Amphitheater, restoration planned for Donner State Park
Special to The Union
TRUCKEE — The century old Pioneer Monument at the east end of Donner Lake may get a makeover along with a 100-person amphitheater.
“We believe that the state parks in this region are unique cultural and natural resources that are worth preserving,” said Heidi Doyle, executive director of the Sierra State Parks Foundation. “It’s a legacy landmark that really talks about our collective spirit.”
A study of the monument done by the state 12 years ago declared that restoring the monument would cost around $2.1 million, Doyle said. When the foundation decided to take on its restoration they had another study done. That showed the monument could be restored for around $600,000.
“With that we were energized to look at the project as a whole and solve the other needs,” said Doyle. These included landscaping the surrounding area and adding park benches next to the monument.
The foundation went even further with plans to build a 100-person amphitheater that can host community events, as well as third grade classes that would study local history each year. In addition to adding character to the site, it will also block noise coming from Interstate 80. Working with a local architectural firm, they designed an amphitheater incorporating elements from the Washoe Tribe.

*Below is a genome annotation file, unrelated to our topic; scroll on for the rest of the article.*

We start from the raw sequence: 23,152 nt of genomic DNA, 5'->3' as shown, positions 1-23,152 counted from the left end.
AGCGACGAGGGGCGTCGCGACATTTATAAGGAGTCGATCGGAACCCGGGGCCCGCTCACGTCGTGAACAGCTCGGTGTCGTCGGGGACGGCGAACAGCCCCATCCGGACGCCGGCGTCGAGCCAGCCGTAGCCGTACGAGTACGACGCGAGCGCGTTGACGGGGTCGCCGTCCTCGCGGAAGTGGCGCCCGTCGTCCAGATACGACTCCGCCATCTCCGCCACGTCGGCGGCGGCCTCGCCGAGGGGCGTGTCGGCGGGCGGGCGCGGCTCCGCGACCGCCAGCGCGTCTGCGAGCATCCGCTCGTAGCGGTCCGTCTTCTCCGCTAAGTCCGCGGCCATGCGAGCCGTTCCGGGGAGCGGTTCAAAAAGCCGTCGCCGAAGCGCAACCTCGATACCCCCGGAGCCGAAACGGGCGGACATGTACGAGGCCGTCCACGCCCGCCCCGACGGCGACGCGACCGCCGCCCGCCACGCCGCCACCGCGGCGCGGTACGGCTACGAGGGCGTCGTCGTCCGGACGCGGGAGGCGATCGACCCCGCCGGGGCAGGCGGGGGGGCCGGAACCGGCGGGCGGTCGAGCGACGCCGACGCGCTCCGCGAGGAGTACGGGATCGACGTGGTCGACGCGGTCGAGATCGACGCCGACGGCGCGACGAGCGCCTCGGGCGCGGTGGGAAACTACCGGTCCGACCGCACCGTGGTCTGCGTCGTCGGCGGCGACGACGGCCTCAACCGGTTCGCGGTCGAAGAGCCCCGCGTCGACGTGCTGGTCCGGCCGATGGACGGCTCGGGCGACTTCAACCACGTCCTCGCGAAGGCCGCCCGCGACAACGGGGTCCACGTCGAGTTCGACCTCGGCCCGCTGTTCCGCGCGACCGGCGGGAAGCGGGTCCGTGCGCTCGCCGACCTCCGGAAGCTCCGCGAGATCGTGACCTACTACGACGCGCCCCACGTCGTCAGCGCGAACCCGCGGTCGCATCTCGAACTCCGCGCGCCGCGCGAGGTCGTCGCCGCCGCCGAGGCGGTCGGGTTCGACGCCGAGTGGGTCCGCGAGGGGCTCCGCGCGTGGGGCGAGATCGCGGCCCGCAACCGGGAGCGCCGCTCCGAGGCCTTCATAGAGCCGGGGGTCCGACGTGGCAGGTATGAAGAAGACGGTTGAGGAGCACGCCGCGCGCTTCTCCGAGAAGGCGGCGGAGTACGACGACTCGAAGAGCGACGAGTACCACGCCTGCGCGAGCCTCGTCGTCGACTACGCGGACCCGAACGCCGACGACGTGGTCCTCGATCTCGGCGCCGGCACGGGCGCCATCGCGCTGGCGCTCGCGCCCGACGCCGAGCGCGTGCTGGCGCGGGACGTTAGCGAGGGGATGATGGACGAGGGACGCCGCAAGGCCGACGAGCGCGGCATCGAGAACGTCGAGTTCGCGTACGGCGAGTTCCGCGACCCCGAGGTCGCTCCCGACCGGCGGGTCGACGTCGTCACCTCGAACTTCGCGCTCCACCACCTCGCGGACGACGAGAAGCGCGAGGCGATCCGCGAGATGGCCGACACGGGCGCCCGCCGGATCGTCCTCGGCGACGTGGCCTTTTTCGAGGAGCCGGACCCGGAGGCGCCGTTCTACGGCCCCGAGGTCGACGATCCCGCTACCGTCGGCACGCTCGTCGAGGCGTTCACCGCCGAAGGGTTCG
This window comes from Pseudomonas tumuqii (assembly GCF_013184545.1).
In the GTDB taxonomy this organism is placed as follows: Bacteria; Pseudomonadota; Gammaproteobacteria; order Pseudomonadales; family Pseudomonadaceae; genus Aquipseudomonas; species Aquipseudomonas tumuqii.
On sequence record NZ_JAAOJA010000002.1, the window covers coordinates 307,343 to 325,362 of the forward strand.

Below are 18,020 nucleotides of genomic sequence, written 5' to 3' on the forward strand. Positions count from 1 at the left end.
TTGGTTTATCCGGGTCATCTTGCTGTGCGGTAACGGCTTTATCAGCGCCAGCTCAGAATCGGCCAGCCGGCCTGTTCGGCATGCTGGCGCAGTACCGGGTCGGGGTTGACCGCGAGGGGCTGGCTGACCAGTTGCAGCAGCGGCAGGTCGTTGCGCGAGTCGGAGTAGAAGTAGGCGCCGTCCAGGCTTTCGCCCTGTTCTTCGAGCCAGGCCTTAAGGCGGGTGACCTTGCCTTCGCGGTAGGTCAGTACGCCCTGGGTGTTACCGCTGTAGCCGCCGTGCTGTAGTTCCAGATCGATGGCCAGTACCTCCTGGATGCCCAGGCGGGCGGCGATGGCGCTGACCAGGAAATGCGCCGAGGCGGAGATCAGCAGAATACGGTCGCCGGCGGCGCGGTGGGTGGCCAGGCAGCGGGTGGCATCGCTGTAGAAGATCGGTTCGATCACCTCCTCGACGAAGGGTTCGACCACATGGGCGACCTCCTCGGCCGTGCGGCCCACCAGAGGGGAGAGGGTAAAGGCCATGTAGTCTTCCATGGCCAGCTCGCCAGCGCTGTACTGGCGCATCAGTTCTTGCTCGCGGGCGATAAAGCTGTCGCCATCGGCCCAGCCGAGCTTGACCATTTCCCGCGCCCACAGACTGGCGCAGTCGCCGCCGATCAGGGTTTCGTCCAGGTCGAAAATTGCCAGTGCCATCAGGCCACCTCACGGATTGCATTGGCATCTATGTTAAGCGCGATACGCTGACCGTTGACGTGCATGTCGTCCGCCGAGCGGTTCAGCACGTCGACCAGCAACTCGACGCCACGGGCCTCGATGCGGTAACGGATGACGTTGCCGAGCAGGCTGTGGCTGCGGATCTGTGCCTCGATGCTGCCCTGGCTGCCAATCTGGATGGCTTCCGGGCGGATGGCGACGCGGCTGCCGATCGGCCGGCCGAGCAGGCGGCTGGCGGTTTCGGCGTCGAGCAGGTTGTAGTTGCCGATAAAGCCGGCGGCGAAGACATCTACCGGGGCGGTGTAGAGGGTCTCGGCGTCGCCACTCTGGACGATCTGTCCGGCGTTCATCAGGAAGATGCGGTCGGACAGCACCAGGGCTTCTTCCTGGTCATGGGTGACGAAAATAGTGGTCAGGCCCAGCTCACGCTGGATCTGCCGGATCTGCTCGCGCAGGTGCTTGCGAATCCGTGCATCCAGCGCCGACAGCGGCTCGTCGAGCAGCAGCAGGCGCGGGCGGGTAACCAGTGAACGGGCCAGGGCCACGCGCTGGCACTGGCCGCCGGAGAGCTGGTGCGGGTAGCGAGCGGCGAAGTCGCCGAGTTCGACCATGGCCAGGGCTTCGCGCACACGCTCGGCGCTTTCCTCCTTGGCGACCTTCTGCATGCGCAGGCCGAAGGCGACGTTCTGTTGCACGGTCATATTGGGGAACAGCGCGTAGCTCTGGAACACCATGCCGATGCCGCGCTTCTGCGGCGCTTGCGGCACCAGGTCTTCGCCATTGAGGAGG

The entire project is expected to cost $1.8 million. The foundation has secured $600,000 from California State Parks from a deferred maintenance budget.
Doyle said they have committed to raising $450,000 from the local community and have already raised $122,000. They have partnered with the Native Sons of the Golden West, which also has raised $100,000 out of their $450,000 goal.
Doyle said they hope to have the entire project done in five years.
In the last 10 years visitation to the state park within town boundaries has doubled, Doyle said. That’s put financial strain on the parks as the state park budget shrinks. “That’s where the Sierra Park Foundation fills in. We provide the funding gaps.”
Doyle went in front of the Truckee Town Council to ask for a letter of support, as well as financial contributions to the project. While the town cannot commit any funds toward the project right now, Mayor David Tirman said it will revisit the issue when reviewing the annual budget.
Hannah Jones is a reporter for the Sierra Sun, a sister publication of The Union. She can be reached at 530-550-2652 or email@example.com.
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